2016 will see a range of elections across the UK, together with the likelihood of a referendum on the UK’s membership of the European Union. Organisations with an interest in the outcomes of these votes should be considering now how to navigate the complex rules that regulate participation in these campaigns.
Scottish and Welsh elections, May 2016
On 5 May 2016, there will be elections to the Scottish Parliament, Welsh and Northern Ireland Assemblies and the Police and Crime Commissioner elections in Wales. On 5 January 2016, what is known as the ‘regulated period’ in UK election law began for those elections, meaning that organisations with an interest in them should be considering the extent of any regulated activities they might be undertaking.
Under the Political Parties, Elections and Referendums Act 2000 (“PPERA”), individuals or organisations who spend money in the run-up to an election on certain activities that may “reasonably be regarded” as intended to influence voters to vote for or against political parties or categories of candidates, including those who do or do not support particular policies or issues, may be subject to spending restrictions and potential reporting and transparency requirements. As this ‘purpose test’ is objective and considers how a reasonable person might view the purpose of the spending, sometimes an organisation’s activities might inadvertently be regulated.
An individual or organisation cannot spend more than £10,000 on regulated activities which pass the ‘purpose test’ unless they have registered with the Electoral Commission as a non-party campaigner. Failing to register before exceeding this spending limit is an offence, which can give rise to criminal liability under PPERA. There are numerous exceptions and complexities to the non-party campaigning rules and BWB is already advising a number of campaigning groups, businesses, trade unions and charities on the application of the rules to their specific organisational structures and proposed activities.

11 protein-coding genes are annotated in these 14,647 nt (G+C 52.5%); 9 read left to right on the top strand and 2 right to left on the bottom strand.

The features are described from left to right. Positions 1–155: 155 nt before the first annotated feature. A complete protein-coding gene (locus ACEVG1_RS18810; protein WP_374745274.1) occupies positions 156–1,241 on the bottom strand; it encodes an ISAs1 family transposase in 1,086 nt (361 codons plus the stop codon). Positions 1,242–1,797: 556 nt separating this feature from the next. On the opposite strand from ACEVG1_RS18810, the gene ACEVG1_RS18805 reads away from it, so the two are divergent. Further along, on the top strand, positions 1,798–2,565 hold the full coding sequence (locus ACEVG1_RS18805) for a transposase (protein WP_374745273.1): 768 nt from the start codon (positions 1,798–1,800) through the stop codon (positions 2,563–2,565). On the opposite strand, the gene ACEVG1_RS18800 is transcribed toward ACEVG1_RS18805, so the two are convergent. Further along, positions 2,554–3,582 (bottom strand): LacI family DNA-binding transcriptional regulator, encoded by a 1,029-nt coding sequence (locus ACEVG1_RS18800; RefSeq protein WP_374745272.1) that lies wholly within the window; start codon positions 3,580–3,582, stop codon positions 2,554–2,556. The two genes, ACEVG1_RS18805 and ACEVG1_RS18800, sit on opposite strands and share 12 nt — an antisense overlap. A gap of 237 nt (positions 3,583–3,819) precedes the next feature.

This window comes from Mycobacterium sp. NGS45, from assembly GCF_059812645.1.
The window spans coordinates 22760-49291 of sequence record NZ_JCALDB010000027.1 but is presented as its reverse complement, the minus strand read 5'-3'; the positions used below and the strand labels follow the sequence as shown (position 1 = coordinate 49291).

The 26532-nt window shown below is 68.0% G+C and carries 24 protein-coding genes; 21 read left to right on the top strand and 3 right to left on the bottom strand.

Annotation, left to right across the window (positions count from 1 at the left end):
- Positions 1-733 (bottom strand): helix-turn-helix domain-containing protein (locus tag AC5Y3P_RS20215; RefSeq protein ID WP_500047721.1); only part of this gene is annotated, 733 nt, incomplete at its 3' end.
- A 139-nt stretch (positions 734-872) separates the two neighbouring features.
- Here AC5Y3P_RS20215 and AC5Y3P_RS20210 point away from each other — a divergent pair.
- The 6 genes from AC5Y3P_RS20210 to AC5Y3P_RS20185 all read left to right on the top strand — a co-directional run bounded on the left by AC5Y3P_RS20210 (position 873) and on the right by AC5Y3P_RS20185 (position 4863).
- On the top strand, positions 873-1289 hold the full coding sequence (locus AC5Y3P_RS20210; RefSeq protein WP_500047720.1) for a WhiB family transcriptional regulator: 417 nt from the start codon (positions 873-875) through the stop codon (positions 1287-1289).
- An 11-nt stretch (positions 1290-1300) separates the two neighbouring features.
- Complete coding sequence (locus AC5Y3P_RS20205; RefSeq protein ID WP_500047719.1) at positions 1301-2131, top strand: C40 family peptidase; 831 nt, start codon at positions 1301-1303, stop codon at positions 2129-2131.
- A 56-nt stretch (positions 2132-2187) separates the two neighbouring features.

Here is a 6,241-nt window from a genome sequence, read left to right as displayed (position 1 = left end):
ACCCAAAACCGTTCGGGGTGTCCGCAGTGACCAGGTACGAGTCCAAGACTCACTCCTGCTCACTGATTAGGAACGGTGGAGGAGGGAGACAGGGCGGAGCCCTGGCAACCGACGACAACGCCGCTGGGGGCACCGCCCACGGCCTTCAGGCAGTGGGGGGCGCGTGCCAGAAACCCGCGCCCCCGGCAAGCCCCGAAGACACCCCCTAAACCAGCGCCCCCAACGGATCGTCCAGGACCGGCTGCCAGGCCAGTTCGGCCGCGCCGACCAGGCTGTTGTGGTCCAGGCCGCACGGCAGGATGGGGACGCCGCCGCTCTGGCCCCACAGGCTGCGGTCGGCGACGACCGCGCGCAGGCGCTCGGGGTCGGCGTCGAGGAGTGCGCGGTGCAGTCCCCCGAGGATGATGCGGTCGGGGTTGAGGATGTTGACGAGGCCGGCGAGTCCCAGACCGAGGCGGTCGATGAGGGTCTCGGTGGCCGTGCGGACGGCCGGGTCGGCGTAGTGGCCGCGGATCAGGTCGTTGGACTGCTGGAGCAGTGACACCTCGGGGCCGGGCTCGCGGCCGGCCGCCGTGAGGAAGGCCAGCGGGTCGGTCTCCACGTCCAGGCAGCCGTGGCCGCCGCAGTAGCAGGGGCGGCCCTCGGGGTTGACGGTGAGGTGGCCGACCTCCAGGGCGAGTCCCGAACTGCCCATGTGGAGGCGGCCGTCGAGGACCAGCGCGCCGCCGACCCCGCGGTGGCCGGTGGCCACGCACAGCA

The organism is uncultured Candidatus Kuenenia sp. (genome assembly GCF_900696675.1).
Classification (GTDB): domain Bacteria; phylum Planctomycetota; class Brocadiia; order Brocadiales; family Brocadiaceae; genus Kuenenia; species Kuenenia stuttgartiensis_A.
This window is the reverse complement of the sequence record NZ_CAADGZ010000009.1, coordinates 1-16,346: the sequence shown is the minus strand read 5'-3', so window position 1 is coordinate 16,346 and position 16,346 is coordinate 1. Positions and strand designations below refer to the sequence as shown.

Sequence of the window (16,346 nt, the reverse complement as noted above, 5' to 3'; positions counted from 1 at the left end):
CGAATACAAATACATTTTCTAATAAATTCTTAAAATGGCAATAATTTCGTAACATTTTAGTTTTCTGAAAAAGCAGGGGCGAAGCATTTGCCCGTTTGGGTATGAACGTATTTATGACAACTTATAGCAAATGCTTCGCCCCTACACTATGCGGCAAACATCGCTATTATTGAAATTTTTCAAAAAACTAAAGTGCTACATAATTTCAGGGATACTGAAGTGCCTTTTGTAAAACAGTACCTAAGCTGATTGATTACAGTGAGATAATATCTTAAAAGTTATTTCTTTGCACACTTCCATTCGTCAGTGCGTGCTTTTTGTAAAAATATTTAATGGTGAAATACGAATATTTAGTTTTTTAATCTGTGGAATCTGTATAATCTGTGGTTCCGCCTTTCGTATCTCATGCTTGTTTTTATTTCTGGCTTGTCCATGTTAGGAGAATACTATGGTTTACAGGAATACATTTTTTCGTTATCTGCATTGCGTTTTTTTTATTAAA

GLA and London Mayoral elections, May 2016
From 21 March 2016, businesses, charities and individuals will also need to be aware of rules under the Representation of the People Act, which regulate materials intended to influence voters as to elections to the Greater London Assembly, including the London Mayoral election. Many businesses and campaigning groups may be considering participating in activities surrounding the London elections, and BWB is already advising organisations on the legal position with regard to activities such as candidate hustings.
With the referendum on the UK’s membership of the European Union looking likely also to occur in 2016, possibly as early as June, it is likely that this year will also see the start of a regulated period under PPERA in respect of EU Referendum campaigning. Organisations which may spend more then £10,000 campaigning in support of an outcome in the EU Referendum will need to register with the Electoral Commission as a ‘permitted participant’. Registration has been possible from 1 February 2016 and BWB is already helping a range of individuals and organisations navigate the complex rules in this area.
Charity law restrictions
Charities will need to be aware of charity law restrictions on political activity, in addition to electoral law restrictions, should they wish to engage with upcoming elections. BWB is already advising a number of charities on the application of the election law rules to their activities and also on compliance with charity law restrictions on political activity, such as auditing proposed campaigning materials for compliance with both election and charity law. BWB is used to working to tight time frames, driven by our clients’ reactive campaigning needs, and would be happy to discuss your organisation’s activities with you further.
Company law restrictions
Companies, including charitable companies, should be aware of restrictions under company law, which prohibit companies and their subsidiaries from incurring political expenditure or making donations to political or campaigning organisations without first obtaining approval from the company’s members. BWB has advised a number of businesses on compliance with these rules, including preparing of the necessary corporate authorisations to facilitate donations or political expenditure. Many companies choose to pass these authorisations as a matter of course, in order to avoid inadvertently breaching the rules, particularly as these restrictions apply continually, and not just during a regulated period prior to elections.
Get in touch!
BWB would be happy to discuss the implications of these various legal restrictions on political donations and campaigning for your organisation. For further information please contact a member of our Electoral, Political and Campaigning Law Group, top ranked in the Legal 500.
Posted on 03/02/2016 in Legal UpdatesBack to Knowledge